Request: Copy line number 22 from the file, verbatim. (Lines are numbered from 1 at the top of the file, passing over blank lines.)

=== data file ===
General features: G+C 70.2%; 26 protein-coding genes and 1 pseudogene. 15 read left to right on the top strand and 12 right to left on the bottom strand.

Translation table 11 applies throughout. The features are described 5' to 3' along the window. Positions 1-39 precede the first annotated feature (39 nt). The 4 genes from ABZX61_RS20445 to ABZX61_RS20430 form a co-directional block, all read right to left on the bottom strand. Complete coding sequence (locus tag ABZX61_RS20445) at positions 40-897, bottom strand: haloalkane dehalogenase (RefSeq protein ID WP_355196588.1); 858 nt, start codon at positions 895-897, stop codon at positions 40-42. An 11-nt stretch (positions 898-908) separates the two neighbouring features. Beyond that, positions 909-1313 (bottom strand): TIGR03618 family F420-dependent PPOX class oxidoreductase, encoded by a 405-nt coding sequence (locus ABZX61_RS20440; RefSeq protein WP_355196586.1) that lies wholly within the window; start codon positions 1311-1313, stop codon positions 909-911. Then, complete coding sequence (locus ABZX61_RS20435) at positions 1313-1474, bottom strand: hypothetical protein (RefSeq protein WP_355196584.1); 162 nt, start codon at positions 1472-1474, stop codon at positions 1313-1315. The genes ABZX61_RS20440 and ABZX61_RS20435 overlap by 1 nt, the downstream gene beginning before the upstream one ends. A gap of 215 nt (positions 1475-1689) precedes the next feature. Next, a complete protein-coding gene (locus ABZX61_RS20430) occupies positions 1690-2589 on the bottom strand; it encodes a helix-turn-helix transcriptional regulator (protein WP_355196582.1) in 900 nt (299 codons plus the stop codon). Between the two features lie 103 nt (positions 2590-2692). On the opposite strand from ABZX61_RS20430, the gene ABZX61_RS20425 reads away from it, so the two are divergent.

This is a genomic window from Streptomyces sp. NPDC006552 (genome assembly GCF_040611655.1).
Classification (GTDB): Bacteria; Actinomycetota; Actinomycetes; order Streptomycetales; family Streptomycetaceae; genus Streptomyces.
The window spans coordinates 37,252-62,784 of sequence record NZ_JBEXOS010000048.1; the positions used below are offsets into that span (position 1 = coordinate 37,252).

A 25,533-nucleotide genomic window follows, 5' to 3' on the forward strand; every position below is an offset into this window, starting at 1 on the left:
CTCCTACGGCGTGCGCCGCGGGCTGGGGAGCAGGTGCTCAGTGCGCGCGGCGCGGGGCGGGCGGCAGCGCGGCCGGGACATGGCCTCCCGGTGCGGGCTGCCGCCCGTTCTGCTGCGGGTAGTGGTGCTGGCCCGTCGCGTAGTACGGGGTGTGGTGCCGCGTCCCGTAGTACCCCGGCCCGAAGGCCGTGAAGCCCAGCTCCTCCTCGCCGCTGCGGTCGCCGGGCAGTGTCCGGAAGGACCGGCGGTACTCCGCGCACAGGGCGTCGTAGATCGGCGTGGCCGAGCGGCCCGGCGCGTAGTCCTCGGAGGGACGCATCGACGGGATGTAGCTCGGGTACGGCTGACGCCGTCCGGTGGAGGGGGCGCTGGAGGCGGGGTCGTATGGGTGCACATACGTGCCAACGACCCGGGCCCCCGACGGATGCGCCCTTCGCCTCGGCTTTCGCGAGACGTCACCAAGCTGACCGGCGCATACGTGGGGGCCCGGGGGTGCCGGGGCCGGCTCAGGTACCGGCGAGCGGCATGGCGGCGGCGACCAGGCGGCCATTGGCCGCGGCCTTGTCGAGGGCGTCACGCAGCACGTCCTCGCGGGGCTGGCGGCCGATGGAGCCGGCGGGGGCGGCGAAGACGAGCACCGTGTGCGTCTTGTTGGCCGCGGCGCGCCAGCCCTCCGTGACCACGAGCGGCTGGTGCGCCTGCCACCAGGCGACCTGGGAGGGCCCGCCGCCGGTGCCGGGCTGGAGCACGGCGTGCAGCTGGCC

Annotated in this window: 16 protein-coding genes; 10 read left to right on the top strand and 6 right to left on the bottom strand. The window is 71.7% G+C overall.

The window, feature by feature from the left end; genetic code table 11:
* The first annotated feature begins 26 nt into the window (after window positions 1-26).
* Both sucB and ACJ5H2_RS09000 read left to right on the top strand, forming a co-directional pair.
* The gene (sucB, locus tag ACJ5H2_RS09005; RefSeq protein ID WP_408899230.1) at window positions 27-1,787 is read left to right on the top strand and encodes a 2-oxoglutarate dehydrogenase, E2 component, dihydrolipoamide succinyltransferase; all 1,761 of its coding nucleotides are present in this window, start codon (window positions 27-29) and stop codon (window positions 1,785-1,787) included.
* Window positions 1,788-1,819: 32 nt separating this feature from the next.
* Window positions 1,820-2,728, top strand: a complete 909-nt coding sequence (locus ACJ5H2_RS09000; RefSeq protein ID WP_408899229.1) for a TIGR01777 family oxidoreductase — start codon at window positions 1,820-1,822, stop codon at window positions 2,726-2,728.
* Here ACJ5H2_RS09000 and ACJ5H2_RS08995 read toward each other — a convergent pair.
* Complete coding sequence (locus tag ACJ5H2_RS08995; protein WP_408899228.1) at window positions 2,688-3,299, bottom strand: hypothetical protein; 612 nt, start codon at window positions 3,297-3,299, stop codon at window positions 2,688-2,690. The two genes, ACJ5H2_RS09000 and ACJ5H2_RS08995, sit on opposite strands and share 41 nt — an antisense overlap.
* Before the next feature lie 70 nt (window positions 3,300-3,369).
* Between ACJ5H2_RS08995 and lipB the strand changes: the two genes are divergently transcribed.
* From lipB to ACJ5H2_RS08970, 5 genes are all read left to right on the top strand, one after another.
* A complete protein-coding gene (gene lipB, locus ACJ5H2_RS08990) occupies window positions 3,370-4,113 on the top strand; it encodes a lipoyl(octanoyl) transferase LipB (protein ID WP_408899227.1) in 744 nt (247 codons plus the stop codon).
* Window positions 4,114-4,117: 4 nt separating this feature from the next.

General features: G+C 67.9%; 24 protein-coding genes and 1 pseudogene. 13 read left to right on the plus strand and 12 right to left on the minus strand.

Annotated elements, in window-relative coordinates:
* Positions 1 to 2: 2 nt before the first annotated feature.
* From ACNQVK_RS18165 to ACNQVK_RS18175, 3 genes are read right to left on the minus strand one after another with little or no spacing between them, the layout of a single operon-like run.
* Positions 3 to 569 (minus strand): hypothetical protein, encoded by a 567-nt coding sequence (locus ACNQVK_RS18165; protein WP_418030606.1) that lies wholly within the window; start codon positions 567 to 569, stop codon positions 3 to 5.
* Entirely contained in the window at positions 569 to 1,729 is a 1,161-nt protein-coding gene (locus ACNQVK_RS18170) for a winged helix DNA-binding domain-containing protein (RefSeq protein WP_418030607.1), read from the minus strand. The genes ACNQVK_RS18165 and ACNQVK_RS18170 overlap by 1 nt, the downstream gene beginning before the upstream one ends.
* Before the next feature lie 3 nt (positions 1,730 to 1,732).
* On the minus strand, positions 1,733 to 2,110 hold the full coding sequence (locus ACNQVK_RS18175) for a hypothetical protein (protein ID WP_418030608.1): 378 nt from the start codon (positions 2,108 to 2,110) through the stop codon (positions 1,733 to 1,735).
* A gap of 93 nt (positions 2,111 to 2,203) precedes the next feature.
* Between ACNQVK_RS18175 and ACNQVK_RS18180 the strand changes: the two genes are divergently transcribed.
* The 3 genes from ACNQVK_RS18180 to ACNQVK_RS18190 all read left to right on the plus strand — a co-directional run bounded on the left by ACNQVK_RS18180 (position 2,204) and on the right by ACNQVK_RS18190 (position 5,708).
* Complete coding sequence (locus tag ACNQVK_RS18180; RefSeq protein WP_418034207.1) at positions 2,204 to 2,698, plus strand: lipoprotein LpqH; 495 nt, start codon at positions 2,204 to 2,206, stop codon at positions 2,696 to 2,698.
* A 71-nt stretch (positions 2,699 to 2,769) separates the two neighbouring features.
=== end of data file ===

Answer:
General features: G+C 67.9%; 24 protein-coding genes and 1 pseudogene. 13 read left to right on the plus strand and 12 right to left on the minus strand.